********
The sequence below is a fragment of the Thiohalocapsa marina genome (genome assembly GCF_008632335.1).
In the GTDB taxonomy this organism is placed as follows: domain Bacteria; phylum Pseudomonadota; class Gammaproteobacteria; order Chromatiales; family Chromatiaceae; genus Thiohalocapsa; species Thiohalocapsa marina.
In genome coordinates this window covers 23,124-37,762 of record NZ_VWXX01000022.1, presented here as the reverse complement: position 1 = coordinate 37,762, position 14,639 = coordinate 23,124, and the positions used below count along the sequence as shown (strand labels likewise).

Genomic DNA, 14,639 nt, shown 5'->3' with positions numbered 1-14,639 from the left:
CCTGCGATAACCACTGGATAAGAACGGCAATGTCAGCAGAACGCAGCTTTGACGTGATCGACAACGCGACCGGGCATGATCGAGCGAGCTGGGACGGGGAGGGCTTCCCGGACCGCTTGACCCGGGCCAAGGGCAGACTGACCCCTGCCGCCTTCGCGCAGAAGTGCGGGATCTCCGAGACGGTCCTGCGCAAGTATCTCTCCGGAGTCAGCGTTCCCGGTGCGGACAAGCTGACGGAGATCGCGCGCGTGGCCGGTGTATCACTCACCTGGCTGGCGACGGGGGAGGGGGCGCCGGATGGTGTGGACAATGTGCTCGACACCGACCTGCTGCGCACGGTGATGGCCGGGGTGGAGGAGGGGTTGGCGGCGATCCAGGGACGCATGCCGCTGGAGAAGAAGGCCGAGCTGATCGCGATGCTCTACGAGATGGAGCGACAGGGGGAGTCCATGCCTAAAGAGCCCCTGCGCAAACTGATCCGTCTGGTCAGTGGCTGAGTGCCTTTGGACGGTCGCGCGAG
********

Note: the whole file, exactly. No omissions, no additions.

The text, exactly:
The sequence below is a fragment of the Thiohalocapsa marina genome (genome assembly GCF_008632335.1).
In the GTDB taxonomy this organism is placed as follows: domain Bacteria; phylum Pseudomonadota; class Gammaproteobacteria; order Chromatiales; family Chromatiaceae; genus Thiohalocapsa; species Thiohalocapsa marina.
In genome coordinates this window covers 23,124-37,762 of record NZ_VWXX01000022.1, presented here as the reverse complement: position 1 = coordinate 37,762, position 14,639 = coordinate 23,124, and the positions used below count along the sequence as shown (strand labels likewise).

Genomic DNA, 14,639 nt, shown 5'->3' with positions numbered 1-14,639 from the left:
CCTGCGATAACCACTGGATAAGAACGGCAATGTCAGCAGAACGCAGCTTTGACGTGATCGACAACGCGACCGGGCATGATCGAGCGAGCTGGGACGGGGAGGGCTTCCCGGACCGCTTGACCCGGGCCAAGGGCAGACTGACCCCTGCCGCCTTCGCGCAGAAGTGCGGGATCTCCGAGACGGTCCTGCGCAAGTATCTCTCCGGAGTCAGCGTTCCCGGTGCGGACAAGCTGACGGAGATCGCGCGCGTGGCCGGTGTATCACTCACCTGGCTGGCGACGGGGGAGGGGGCGCCGGATGGTGTGGACAATGTGCTCGACACCGACCTGCTGCGCACGGTGATGGCCGGGGTGGAGGAGGGGTTGGCGGCGATCCAGGGACGCATGCCGCTGGAGAAGAAGGCCGAGCTGATCGCGATGCTCTACGAGATGGAGCGACAGGGGGAGTCCATGCCTAAAGAGCCCCTGCGCAAACTGATCCGTCTGGTCAGTGGCTGAGTGCCTTTGGACGGTCGCGCGAG